A lot of philosophers and scientists seem to be talking about scientism these days–either championing it or worrying about it. What is it? It’s usually a pejorative term describing an unwarranted deference to the so-called scientific method over and above other methods of inquiry. Some push it as a way to combat postmodernism (is that even still around?) Stephen Pinker gives scientism a positive spin (and even offers it as a cure for the malaise of the humanities!). Anyway, I’m to talk at a conference on Scientism (*not statisticism, that’s my word) taking place in NYC May 16-17. It is organized by Massimo Pigliucci (chair of philosophy at CUNY-Lehman), who has written quite a lot on the topic in the past few years. Information can be found here. In thinking about scientism for this conference, however, I was immediately struck by this puzzle:
How can we worry about science being held in too high a regard when every day we’re confronted with articles shouting that “most scientific findings are false?”
Too much kowtowing toward science? Gee, in the fields I’m most closely involved, scarcely a day goes by where I’m not reading headlines: “Bad Science”, “Trouble in the Lab”, and “Science Fails to Self-correct.” Not to mention the “Crisis of Replication”.
The more I thought about it, I realized it was not really puzzling; yet my way of unraveling the puzzle points to a somewhat different direction than where writers on scientism appear heading. Even those of us utterly allergic to postmodernism can grant legitimate worries about scientism, and the most noteworthy of them, I say, grow out of methodological abuses of (broadly) statistical methodology—“lies, damned lies, and statistics.” Big data and high-powered computers allow statistical techniques to be performed with a click of a mouse in any “data driven” inquiry both in science and beyond (culturomics, philosophometrics)—but with all sorts of methodological-philosophical loopholes. It’s the false veneer of science, it’s statistics as window-dressing, that rightly bothers (most of) us; it’s the misuse and overreach of statistical methods, (QRPs) that is objectionable, as are presuppositions about “what we really, really want” in using probability to express and control errors.
Here’s the blurb I wrote before fleshing out any of the details….Send me your thoughts, ideally, by Saturday. (I may blog on the conference later on; if I update this, I’ll use (ii) in the title. See the update in a new post here.)
“The Science Wars and the Statistics Wars: scientism, popular statistics, and the philosophers”
I will explore the extent to which concerns about ‘scientism’– an unwarranted obeisance to scientific over other methods of inquiry– are intertwined with issues in the foundations of the statistical data analyses on which (social, behavioral, medical and physical) science increasingly depends. The rise of big data, machine learning, and high-powered computer programs have extended statistical methods and modeling across the landscape of science, law and evidence-based policy, but this has been accompanied by enormous hand wringing as to the reliability, replicability, and valid use of statistics. Legitimate criticisms of scientism often stem from insufficiently self-critical uses of statistical methodology, broadly construed—i.e., from what might be called “statisticism”– particularly when those methods are applied to matters of controversy.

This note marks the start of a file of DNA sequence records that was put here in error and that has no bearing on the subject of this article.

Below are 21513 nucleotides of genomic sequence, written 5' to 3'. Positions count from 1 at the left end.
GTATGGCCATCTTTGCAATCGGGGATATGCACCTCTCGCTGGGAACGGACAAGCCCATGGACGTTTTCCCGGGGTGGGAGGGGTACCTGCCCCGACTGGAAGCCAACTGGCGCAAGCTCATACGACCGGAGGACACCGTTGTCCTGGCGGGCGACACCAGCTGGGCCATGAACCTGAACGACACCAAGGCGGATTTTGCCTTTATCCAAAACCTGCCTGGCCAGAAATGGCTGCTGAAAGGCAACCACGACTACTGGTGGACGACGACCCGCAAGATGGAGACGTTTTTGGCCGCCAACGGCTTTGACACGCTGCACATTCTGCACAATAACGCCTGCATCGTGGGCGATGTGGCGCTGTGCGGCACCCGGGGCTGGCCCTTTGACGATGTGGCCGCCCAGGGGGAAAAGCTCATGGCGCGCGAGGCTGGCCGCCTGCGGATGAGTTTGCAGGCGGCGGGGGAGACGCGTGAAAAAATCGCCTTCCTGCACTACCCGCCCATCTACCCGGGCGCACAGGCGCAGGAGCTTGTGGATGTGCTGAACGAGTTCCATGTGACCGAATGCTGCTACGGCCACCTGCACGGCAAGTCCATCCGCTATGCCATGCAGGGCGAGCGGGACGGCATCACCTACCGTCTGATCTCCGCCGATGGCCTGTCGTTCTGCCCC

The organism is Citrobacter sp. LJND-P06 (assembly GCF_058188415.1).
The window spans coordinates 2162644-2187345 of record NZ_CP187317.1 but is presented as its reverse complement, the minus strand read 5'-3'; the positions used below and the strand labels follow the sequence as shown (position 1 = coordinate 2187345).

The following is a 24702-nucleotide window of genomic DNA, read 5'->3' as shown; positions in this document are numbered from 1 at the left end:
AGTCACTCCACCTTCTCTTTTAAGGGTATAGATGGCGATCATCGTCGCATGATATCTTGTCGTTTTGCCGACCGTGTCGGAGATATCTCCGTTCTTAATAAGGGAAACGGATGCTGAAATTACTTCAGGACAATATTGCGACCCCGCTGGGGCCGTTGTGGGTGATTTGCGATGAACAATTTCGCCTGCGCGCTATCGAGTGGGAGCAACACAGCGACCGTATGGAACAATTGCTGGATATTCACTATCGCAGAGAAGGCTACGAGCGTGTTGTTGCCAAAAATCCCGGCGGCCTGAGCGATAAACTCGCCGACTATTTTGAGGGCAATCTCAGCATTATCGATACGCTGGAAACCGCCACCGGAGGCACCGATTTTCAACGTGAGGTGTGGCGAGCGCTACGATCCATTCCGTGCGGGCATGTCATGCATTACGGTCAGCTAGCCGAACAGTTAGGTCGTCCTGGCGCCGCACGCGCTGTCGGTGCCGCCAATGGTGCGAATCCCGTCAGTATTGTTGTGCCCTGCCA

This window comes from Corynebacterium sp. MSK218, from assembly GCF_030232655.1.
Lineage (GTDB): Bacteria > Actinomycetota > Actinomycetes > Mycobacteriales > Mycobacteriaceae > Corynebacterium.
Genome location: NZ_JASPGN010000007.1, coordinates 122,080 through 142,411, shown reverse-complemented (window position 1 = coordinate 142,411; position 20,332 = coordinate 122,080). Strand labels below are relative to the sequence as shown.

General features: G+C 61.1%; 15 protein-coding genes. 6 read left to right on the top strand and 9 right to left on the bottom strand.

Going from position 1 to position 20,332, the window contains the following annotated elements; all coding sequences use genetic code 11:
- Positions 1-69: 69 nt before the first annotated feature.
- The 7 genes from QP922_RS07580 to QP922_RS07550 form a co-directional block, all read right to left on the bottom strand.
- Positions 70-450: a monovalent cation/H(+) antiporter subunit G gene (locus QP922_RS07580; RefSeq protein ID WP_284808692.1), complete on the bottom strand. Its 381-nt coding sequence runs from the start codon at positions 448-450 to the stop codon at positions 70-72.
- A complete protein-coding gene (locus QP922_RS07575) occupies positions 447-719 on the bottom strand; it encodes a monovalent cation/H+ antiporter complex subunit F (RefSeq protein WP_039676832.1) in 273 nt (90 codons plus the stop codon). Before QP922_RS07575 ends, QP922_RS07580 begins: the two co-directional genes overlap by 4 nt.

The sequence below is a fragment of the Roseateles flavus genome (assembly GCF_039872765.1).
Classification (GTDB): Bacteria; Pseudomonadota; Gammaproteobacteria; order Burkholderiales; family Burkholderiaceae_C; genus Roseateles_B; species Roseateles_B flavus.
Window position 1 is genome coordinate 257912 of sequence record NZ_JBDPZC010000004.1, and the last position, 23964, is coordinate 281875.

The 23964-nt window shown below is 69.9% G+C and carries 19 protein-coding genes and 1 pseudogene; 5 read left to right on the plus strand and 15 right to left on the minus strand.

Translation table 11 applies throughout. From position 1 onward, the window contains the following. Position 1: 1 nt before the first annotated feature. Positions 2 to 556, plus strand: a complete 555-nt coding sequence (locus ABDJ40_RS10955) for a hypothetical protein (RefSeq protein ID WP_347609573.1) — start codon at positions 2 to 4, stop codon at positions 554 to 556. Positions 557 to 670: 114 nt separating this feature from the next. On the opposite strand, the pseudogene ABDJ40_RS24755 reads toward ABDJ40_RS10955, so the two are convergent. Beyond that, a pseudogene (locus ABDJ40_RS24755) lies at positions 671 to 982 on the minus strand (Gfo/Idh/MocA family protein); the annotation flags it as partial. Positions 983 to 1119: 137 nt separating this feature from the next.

- While provocative articles written for popular consumption give useful exposés of classic fallacies and foibles (p-values are not posterior probabilities, statistical significance is not substantive significance, association is not causation) they often lack a depth of understanding of underling philosophical, statistical, and historical issues.
- While “Big data” journalism offers novel ways to present information, that its correlational and causal headlines rely on a host of observable statistical associations and regressions may inadvertently allow biased or shaky claims to appear under the guise of hard-nosed, “just the facts” journalism.
Are philosophiesabout science relevant here? I say yes. To me, “getting philosophical” about uncertain inference is not articulating rarified concepts divorced from statistical practice, but providing tools to avoid obfuscating philosophically tinged notions about evidence, induction, testing, and objectivity/subjectivity, while offering a critical illumination of flaws and foibles surrounding technical statistical concepts. To warrant empirical methods of inquiry–both in day-to-day learning or science–demands assessing and controlling misleading, biased, and erroneous interpretations of data. But such a meta-level scrutiny is itself theory-laden–only here the theories are philosophical. Understanding and resolving these issues, I argue, calls for interdisciplinary work linking philosophers of science, statistical practitioners, and science journalists. Not only would this help to make progress in the debates–the science wars and the statistics wars–it would promote philosophies of science genuinely relevant for practice.
 See his 2013 New Republic article, “Science is not your enemy” here. But I wonder why he’s issuing: “an impassioned plea to neglected novelists, embattled professors, and tenure-less historians”. What does he want from the humanities anyway? Why is he trying to woo the tenure-less humanities professors? Surely they pose no threat to evolutionary psychology.
 Questionable research practices.